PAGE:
Horror, particularly slasher movies, is a genre I especially struggle with. Ever since I was a little girl I never liked the feeling of being scared and it’s still not my favorite; although I have grown a lot over the last few years. This year trying to push myself even further I decided to watch the classic slasher film Halloween from 1978 for this month’s blind spot.

Halloween is directed by John Carpenter who wrote the film with producer Debra Hill and the entire thing was made on a shoestring budget of only $300k. Carpenter also wrote the very memorable score that does a lot of the heavy lifting to bring tension into simple scenes.

Even though Halloween is outside of my comfort zone, I can totally see why it’s a classic and a favorite of horror fans. It is very well directed by Carpenter with leering cinematography by Dean Cundey. Even when characters are doing mundane things like talking on the phone or watching television there is a sense they are being watched and they should be more careful than they are being. We as an audience know the deranged Michael Myers is out there but the characters don’t. This makes us anxious for them and the violence, when it does happen, very effective.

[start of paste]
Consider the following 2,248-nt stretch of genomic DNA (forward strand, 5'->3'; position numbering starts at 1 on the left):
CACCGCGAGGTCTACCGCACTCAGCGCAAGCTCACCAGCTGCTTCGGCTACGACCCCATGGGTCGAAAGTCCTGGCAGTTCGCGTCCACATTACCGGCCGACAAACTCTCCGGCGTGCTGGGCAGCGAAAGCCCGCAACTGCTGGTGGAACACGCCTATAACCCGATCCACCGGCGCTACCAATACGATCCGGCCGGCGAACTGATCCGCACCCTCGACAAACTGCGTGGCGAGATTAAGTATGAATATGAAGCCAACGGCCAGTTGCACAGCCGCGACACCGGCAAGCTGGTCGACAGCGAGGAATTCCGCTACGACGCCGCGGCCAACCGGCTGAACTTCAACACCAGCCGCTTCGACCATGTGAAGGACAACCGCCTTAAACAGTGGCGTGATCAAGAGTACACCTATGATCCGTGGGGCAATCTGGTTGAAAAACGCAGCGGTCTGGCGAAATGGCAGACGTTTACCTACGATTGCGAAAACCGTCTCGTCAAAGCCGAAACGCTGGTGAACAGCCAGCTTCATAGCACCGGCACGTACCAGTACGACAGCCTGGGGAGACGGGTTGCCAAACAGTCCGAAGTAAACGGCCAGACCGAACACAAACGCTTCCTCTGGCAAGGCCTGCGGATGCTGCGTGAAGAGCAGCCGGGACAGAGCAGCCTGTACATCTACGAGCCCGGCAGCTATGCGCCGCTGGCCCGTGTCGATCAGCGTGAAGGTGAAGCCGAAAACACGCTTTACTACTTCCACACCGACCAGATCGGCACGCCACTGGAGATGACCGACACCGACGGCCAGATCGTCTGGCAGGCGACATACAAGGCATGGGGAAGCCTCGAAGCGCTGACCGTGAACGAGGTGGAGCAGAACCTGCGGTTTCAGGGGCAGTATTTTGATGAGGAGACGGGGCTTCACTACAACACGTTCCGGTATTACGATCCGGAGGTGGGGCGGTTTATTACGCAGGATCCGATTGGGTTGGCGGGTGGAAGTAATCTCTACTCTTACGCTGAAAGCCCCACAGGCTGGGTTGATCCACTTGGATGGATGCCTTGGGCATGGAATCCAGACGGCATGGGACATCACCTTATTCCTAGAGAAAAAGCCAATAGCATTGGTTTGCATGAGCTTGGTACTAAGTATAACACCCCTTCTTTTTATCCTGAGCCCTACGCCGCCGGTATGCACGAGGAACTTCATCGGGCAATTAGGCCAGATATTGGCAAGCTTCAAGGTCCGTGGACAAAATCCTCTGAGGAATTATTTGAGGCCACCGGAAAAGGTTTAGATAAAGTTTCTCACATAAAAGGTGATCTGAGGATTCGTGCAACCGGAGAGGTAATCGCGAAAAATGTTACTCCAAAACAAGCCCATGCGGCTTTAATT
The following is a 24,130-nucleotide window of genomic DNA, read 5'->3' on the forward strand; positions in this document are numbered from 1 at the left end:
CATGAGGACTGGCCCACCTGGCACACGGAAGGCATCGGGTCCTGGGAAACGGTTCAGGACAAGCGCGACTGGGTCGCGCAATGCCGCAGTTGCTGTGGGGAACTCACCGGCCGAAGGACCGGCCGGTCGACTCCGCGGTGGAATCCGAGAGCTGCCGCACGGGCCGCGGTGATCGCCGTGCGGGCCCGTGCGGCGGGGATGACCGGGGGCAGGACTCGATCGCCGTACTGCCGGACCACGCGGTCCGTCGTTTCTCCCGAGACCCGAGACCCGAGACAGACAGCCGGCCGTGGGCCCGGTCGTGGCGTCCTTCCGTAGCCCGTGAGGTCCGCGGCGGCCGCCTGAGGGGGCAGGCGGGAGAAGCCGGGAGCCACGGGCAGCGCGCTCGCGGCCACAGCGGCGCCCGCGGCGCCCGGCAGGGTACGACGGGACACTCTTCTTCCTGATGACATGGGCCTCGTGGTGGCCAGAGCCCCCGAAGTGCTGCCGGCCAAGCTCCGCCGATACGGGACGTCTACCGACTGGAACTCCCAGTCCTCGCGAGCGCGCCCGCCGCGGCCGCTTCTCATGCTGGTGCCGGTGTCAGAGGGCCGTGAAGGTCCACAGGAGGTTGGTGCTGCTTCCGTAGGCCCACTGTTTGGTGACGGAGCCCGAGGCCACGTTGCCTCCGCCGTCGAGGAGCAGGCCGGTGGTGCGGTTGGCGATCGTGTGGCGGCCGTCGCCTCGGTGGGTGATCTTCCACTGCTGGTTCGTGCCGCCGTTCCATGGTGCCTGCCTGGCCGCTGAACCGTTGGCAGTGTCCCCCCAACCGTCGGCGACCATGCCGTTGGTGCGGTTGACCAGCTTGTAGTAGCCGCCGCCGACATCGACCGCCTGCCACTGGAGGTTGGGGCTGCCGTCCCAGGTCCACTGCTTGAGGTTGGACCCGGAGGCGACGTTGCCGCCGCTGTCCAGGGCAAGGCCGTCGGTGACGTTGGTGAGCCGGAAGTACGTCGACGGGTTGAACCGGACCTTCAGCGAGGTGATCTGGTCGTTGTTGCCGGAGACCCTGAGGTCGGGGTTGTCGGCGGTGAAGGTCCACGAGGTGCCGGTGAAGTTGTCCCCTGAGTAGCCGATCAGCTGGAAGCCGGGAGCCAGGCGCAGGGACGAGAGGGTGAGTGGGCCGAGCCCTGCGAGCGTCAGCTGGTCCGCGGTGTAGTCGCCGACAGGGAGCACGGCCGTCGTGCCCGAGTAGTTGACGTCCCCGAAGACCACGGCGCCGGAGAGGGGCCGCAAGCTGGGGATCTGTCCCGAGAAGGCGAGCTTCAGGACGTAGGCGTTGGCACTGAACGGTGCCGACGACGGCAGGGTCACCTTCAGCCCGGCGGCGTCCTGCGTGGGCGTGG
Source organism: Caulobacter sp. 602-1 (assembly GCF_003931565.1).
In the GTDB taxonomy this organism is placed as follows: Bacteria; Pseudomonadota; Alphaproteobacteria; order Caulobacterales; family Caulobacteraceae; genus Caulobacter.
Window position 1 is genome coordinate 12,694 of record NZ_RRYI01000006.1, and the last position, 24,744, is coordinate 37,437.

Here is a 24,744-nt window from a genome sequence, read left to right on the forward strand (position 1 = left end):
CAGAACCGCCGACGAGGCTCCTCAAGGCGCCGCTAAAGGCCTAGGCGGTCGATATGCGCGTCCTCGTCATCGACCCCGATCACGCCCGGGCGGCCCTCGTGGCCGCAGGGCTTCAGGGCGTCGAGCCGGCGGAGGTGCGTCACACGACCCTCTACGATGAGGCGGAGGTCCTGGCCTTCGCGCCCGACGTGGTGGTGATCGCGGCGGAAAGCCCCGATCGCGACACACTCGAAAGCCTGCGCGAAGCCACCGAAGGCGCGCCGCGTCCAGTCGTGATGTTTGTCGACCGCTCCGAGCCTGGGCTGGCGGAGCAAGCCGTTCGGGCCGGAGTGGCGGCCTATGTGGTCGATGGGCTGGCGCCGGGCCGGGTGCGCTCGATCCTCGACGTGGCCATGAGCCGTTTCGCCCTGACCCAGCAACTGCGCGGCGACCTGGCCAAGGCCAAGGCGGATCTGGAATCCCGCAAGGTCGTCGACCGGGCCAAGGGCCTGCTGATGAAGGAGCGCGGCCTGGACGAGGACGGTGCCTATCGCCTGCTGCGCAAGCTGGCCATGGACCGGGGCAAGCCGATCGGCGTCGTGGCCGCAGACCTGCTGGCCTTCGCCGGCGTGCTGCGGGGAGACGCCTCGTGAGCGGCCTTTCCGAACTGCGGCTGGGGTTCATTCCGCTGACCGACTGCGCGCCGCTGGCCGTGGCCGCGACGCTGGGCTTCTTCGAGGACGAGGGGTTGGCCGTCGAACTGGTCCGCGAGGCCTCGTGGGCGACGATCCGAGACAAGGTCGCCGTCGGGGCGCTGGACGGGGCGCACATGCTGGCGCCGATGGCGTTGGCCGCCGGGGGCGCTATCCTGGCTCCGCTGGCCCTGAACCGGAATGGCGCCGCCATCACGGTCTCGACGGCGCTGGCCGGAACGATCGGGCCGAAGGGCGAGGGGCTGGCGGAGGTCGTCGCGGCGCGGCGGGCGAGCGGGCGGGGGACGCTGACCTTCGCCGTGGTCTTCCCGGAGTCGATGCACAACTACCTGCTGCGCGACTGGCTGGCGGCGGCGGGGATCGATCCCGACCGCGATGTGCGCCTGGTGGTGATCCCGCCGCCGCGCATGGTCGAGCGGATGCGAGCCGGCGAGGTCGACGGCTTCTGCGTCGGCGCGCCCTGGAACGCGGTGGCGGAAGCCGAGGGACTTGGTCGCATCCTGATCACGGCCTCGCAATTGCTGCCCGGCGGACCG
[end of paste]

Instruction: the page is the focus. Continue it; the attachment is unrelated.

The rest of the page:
Surprisingly, Halloween is not a very bloody film. It’s violent and there is carnage but most of the movie is about anticipating the kills rather than luxuriating in them. I also appreciate the film doesn’t try to explain away Michael Myers or give him some complicated backstory. We see from the opening that he is the personification of evil and that’s all we need to know. Sometimes evil exists and the devil is a real force so I appreciated that approach.

There is also an ambiguity to Michael Myers as a character that makes him scary. I am sure they elaborate on his nature in the sequels but I like here how he might be human or an alien or something else. We don’t know. Dr Loomis (played very well by Donald Pleasence) tells us he is evil from the start of the picture and we see him as a child murderer and that’s all we need to know to be scared.